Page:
Tampa Man Sentenced To Over Three Years In Prison For Fraudulently Using Federal GSA Smartpay Account Numbers
Tampa, Florida – U.S. District Judge Steven D. Merryday has sentenced Duane Crithfield (70, Lecanto) to four years and six months in federal prison and Stephen P. Donaldson, Sr. (72, Tampa) to six years’ imprisonment for their roles in a conspiracy to defraud the United States using an offshore tax shelter scheme. A separate hearing will be held at a later date to determine the amount of restitution owed by the two defendants.
Crithfield and Donaldson were indicted on May 2, 2013, for conspiracy to defraud the United States. A superseding indictment was returned on July 25, 2013, that added two substantive charges.
As alleged in the superseding indictment, from 2001 to at least March 2008, Crithfield and Donaldson, and others, through Foster & Dunhill, Offshore Trust Service, Fidelity Insurance Company ("FIC"), and Citadel Insurance Company ("CIC") promoted, marketed, and implemented a fraudulent offshore tax strategy known as the Business Protection Plan ("BPP"). The fraudulent BPP strategy enabled the defendants' affluent clients to claim business expense deductions based on sham “BPP insurance premium” payments made to offshore entities FIC and CIC in amounts intended primarily to substantially reduce the clients' taxable income for a particular year.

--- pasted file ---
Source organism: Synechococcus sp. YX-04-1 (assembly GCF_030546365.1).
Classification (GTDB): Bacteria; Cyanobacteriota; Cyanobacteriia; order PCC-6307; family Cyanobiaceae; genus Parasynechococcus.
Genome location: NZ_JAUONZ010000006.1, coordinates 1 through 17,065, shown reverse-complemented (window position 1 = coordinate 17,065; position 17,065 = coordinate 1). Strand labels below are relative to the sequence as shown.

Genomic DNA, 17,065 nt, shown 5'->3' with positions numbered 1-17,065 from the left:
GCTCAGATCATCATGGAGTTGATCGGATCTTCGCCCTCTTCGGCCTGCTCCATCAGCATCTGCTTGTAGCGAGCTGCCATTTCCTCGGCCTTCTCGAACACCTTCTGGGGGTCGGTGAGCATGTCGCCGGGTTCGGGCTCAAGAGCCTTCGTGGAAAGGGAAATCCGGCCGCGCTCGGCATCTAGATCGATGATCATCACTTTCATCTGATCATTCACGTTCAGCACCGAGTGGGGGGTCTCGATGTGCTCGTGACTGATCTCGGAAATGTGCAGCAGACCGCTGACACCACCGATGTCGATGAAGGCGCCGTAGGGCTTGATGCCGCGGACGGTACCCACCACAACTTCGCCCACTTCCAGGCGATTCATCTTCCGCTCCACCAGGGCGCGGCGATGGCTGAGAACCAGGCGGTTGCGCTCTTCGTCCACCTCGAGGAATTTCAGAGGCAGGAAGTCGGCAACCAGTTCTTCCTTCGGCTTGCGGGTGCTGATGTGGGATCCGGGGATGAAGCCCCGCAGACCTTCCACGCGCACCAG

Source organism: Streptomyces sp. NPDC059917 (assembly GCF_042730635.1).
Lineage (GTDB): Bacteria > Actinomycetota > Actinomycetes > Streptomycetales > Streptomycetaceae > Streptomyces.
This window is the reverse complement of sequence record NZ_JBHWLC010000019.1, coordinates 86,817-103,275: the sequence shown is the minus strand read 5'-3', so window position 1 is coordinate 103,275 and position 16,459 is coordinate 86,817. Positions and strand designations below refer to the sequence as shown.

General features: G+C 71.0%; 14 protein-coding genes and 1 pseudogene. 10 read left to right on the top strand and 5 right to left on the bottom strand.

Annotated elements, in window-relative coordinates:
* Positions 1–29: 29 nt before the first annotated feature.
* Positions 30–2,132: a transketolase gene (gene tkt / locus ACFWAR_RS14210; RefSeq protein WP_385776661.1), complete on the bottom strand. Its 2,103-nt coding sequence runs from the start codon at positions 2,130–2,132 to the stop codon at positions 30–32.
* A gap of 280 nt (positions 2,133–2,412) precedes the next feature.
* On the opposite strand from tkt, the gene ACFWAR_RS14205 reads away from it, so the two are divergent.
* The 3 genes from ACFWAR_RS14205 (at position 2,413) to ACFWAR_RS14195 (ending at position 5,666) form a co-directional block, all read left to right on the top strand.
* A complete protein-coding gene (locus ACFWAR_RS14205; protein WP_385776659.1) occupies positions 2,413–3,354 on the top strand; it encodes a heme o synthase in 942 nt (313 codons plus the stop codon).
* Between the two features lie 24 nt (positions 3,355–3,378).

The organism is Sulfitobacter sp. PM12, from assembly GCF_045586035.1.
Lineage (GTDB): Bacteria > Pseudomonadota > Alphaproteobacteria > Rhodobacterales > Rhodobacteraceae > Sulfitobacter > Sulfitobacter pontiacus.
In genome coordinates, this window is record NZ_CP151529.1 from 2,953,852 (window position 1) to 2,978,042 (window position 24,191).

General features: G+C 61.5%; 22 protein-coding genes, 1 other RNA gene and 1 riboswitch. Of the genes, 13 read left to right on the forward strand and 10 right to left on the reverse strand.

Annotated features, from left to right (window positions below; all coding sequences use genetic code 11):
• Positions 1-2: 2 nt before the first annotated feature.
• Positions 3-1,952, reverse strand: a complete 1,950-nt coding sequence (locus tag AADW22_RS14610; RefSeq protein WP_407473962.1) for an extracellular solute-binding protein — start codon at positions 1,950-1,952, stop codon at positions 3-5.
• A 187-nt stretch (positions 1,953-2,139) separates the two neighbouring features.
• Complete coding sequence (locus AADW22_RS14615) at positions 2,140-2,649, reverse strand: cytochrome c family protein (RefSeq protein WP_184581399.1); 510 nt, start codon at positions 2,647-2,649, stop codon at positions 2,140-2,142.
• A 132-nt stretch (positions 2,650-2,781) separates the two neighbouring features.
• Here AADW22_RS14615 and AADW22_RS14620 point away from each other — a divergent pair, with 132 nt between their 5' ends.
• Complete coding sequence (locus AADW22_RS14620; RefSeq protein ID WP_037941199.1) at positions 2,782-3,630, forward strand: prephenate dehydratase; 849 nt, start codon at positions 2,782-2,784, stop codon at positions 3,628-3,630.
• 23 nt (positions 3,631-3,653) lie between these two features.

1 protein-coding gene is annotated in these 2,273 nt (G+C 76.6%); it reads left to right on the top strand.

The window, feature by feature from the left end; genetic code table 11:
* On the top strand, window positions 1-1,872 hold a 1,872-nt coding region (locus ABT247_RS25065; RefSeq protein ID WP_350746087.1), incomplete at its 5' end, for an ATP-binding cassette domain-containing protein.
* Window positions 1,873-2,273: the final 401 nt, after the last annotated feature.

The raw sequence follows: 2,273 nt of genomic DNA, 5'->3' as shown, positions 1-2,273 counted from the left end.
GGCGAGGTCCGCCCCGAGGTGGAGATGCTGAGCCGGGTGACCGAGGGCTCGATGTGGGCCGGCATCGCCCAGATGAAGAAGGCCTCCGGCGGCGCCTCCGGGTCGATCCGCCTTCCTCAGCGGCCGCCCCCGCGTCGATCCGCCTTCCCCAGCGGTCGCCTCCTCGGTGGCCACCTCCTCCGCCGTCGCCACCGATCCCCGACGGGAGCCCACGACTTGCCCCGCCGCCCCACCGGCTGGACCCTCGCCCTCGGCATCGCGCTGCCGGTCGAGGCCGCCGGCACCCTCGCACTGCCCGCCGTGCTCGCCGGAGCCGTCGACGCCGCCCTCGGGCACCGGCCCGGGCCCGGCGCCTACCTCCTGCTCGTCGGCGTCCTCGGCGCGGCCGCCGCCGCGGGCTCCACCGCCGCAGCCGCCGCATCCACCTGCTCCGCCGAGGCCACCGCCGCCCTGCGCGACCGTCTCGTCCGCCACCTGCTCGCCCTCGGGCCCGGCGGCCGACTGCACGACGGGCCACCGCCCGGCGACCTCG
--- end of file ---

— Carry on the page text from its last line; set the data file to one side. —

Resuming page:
According to court records and evidence admitted during the bench trial, Crithfield and Donaldson conspired together, and with others, to create and promote the offshore BPP tax shelter strategy. The strategy, however, was nothing more than self-insurance and was devoid of any economic substance and the so‑called “BPP insurance premiums” were not based on any business risks. After obtaining the benefit of a tax deduction on a client's corporate income tax return, the client would later receive approximately 83‑85% of the premium back. Thus, the premium amounts were not ordinary and necessary business expenses that were entitled to deductions under Section 162(a) of the Internal Revenue Code. Rather, they were merely sham expenditures and not properly deductible for U.S. income tax purposes on the respective businesses’ tax returns.
This case was investigated by the Internal Revenue Service. It was being prosecuted by Assistant United States Attorneys Jay G. Trezevant and Megan K. Kistler.